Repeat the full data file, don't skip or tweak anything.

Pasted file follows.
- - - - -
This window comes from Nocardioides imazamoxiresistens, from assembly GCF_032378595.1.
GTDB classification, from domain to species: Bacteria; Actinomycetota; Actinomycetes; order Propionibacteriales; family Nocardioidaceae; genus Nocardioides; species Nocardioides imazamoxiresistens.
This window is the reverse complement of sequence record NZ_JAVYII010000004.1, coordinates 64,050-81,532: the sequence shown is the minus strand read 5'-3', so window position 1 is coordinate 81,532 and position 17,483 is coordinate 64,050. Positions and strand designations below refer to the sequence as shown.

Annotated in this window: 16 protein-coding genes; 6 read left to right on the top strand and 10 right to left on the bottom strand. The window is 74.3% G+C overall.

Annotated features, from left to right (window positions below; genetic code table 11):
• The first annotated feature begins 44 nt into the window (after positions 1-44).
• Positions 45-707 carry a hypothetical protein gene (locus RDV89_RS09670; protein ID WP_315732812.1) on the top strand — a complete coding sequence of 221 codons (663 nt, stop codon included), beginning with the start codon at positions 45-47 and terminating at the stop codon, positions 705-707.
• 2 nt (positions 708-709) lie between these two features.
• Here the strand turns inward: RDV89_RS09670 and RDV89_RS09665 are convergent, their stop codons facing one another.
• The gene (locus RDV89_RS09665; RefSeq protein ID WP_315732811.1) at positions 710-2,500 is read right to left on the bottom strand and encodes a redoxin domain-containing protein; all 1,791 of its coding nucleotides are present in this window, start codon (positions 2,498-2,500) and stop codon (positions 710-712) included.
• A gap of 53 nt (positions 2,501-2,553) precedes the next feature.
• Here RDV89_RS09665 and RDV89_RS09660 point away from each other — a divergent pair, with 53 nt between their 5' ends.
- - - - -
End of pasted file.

This window comes from Nocardioides imazamoxiresistens, from assembly GCF_032378595.1.
GTDB classification, from domain to species: Bacteria; Actinomycetota; Actinomycetes; order Propionibacteriales; family Nocardioidaceae; genus Nocardioides; species Nocardioides imazamoxiresistens.
This window is the reverse complement of sequence record NZ_JAVYII010000004.1, coordinates 64,050-81,532: the sequence shown is the minus strand read 5'-3', so window position 1 is coordinate 81,532 and position 17,483 is coordinate 64,050. Positions and strand designations below refer to the sequence as shown.

Annotated in this window: 16 protein-coding genes; 6 read left to right on the top strand and 10 right to left on the bottom strand. The window is 74.3% G+C overall.

Annotated features, from left to right (window positions below; genetic code table 11):
• The first annotated feature begins 44 nt into the window (after positions 1-44).
• Positions 45-707 carry a hypothetical protein gene (locus RDV89_RS09670; protein ID WP_315732812.1) on the top strand — a complete coding sequence of 221 codons (663 nt, stop codon included), beginning with the start codon at positions 45-47 and terminating at the stop codon, positions 705-707.
• 2 nt (positions 708-709) lie between these two features.
• Here the strand turns inward: RDV89_RS09670 and RDV89_RS09665 are convergent, their stop codons facing one another.
• The gene (locus RDV89_RS09665; RefSeq protein ID WP_315732811.1) at positions 710-2,500 is read right to left on the bottom strand and encodes a redoxin domain-containing protein; all 1,791 of its coding nucleotides are present in this window, start codon (positions 2,498-2,500) and stop codon (positions 710-712) included.
• A gap of 53 nt (positions 2,501-2,553) precedes the next feature.
• Here RDV89_RS09665 and RDV89_RS09660 point away from each other — a divergent pair, with 53 nt between their 5' ends.